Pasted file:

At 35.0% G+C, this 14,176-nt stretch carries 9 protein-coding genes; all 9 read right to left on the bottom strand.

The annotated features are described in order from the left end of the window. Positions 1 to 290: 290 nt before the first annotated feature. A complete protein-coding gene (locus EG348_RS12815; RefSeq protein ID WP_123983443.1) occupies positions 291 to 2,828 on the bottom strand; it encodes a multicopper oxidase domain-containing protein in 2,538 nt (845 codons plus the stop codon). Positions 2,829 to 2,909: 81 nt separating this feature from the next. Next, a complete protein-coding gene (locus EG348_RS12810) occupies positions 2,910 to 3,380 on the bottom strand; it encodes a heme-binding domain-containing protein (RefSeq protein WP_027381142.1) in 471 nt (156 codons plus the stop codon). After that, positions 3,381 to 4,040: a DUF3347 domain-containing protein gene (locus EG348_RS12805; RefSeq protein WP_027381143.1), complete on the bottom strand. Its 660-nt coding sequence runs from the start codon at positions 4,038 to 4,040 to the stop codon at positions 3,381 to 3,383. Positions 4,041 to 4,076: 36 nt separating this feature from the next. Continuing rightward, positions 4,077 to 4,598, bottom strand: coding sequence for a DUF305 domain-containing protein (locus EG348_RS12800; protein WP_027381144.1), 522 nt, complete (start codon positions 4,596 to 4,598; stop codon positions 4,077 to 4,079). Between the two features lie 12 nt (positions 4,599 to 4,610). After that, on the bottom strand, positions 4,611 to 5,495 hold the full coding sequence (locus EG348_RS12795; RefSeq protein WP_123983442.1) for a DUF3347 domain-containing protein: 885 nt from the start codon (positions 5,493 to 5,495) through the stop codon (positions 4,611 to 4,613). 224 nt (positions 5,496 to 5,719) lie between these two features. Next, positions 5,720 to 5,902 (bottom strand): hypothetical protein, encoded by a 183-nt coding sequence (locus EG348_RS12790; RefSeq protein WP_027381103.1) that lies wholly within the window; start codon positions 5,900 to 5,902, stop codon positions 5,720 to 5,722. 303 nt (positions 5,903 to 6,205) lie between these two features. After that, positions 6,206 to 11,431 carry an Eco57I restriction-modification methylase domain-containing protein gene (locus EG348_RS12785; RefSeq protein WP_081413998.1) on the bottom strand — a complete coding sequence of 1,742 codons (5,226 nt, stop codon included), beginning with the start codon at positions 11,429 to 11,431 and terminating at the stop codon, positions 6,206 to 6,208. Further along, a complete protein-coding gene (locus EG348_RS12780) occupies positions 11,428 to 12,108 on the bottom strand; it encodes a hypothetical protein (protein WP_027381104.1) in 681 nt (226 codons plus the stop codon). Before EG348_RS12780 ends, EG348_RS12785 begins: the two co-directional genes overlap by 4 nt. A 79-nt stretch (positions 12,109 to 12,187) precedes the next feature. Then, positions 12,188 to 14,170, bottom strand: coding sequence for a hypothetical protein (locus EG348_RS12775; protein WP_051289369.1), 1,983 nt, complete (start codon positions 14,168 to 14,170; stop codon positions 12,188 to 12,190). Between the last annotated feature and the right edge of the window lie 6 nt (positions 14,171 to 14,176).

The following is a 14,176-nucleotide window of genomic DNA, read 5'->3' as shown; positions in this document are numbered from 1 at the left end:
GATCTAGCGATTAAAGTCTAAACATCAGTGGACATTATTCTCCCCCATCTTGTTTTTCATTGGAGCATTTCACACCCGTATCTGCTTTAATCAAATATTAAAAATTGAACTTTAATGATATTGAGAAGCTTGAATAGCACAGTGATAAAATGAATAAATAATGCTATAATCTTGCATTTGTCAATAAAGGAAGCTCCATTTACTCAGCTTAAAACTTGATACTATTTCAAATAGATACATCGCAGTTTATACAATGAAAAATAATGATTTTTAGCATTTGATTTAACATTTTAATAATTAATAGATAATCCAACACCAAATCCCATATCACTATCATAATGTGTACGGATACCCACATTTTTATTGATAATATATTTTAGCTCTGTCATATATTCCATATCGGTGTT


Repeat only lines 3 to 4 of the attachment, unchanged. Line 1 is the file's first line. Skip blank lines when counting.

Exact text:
The following is a 14,176-nucleotide window of genomic DNA, read 5'->3' as shown; positions in this document are numbered from 1 at the left end:
GATCTAGCGATTAAAGTCTAAACATCAGTGGACATTATTCTCCCCCATCTTGTTTTTCATTGGAGCATTTCACACCCGTATCTGCTTTAATCAAATATTAAAAATTGAACTTTAATGATATTGAGAAGCTTGAATAGCACAGTGATAAAATGAATAAATAATGCTATAATCTTGCATTTGTCAATAAAGGAAGCTCCATTTACTCAGCTTAAAACTTGATACTATTTCAAATAGATACATCGCAGTTTATACAATGAAAAATAATGATTTTTAGCATTTGATTTAACATTTTAATAATTAATAGATAATCCAACACCAAATCCCATATCACTATCATAATGTGTACGGATACCCACATTTTTATTGATAATATATTTTAGCTCTGTCATATATTCCATATCGGTGTT